Province Almanac for May 1, 2015

On the night of May 1st 2011, President Obama took to the air to make an announcement that was both somber and celebratory: "Good evening. Tonight, I can report to the American people and to the world that the United States has conducted an operation that killed Osama bin Laden, the leader of al Qaeda, and a terrorist who’s responsible for the murder of thousands of innocent men, women, and children."

May 1st is also known as May Daycelebrated around the world but for different reasons depending on the country or even the state. In Hawaii, May Day is Lei Day—a celebration of Hawaiian culture. Here in Los Angeles, May Day historically recognized the labor movement but in recent years has become more symbolic of immigration reform. Large rallies are expected throughout the city today.

Labor is also celebrated internationally on this day, but under the name International Workers' Day or Labour Day (Unlike Labor Day in the U.S. which is celebrated annually on the first Monday in September).

Predating all of these holidays, however, is the Celtic/Gaelic festival of Beltane. It is a celebration of the Earth and the arrival of summer, marked by bonfires, dancing, and costumes.  Beltane is a lively and joyous ancient tradition that is known to be embraced by pagans and Wiccans.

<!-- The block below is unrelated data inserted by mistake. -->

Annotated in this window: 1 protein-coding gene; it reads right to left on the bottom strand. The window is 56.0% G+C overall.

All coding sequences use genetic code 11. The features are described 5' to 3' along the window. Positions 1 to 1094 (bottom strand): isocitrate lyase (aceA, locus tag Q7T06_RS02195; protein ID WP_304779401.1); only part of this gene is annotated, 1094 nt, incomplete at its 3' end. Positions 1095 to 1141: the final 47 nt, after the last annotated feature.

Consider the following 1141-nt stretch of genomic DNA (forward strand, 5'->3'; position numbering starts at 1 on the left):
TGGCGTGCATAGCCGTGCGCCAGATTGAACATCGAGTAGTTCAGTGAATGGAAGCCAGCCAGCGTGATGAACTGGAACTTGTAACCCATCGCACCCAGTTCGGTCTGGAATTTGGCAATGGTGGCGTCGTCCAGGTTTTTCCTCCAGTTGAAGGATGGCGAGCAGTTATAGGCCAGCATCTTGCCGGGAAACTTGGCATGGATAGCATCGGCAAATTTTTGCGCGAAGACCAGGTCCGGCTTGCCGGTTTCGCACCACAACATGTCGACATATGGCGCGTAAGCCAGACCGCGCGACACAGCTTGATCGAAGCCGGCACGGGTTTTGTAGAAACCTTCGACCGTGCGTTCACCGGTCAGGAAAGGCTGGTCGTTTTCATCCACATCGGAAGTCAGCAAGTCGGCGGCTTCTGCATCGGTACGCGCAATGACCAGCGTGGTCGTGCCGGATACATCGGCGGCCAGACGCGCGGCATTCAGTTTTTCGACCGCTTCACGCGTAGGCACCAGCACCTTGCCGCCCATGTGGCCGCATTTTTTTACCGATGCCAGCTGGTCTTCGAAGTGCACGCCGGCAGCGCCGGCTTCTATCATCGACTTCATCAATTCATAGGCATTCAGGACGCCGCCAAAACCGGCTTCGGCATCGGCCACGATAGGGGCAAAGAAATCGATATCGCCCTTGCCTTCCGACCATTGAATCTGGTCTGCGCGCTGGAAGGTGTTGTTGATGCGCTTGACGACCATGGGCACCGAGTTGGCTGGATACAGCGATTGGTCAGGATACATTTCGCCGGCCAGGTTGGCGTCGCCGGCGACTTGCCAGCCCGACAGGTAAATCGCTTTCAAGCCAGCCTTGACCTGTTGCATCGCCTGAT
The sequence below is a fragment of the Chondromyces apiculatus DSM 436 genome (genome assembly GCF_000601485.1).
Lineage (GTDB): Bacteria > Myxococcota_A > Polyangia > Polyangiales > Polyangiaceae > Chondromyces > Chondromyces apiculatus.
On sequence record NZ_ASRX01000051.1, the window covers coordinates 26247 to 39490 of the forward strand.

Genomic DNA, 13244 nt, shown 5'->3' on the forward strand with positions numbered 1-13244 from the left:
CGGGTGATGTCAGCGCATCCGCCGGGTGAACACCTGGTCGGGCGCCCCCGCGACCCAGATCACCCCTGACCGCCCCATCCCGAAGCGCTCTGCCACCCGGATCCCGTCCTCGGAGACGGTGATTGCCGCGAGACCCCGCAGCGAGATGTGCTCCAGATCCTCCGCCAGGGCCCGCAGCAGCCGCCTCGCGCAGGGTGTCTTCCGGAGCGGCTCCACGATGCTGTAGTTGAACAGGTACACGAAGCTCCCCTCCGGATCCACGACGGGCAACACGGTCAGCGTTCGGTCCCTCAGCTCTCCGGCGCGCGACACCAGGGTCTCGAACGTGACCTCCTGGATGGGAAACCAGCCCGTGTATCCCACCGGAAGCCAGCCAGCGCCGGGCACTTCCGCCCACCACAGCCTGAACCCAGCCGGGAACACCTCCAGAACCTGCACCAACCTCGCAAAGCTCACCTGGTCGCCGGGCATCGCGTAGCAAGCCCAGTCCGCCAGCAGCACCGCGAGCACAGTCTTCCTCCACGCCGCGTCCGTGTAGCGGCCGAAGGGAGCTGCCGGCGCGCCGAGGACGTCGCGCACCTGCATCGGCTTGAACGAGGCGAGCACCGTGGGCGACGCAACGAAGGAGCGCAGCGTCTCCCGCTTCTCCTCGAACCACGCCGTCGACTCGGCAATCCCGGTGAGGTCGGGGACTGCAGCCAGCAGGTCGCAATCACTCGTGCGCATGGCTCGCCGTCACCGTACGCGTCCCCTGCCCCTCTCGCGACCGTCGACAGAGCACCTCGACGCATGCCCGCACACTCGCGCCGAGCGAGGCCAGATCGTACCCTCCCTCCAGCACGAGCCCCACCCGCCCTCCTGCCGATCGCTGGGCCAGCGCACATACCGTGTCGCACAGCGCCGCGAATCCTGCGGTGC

Interested in celebrating May Day today but don't have a maypole* handy?Maybe you'll consider bringing back the neglected tradition of hanging a May Day basket. Filled with the abundance of springtime—flowers and treats—these colorful baskets were gifted and hung on people's doors as a gesture of warmth and affection.

Eleanor Roosevelt is gifted a May Day basket. Photo via Library of Congress

Eleanor Roosevelt is gifted a May Day basket. Photo via Library of Congress

*In Scandinavia a maypole is called a midsommarstang. In Finland, however, it's not a pole but a Parisian statue that revelers gather around in Helsinki. Known as Vappu in Finland, the two-day celebration kicks off with the crowning of the Havis Amanda statue on Walpurgis Night (May Day eve).

Tonight's bar trivia: The distress call, "Mayday, Mayday, Mayday" has nothing to do with May 1st. It's derived from the French term m’aidez or m'aider, meaning help me.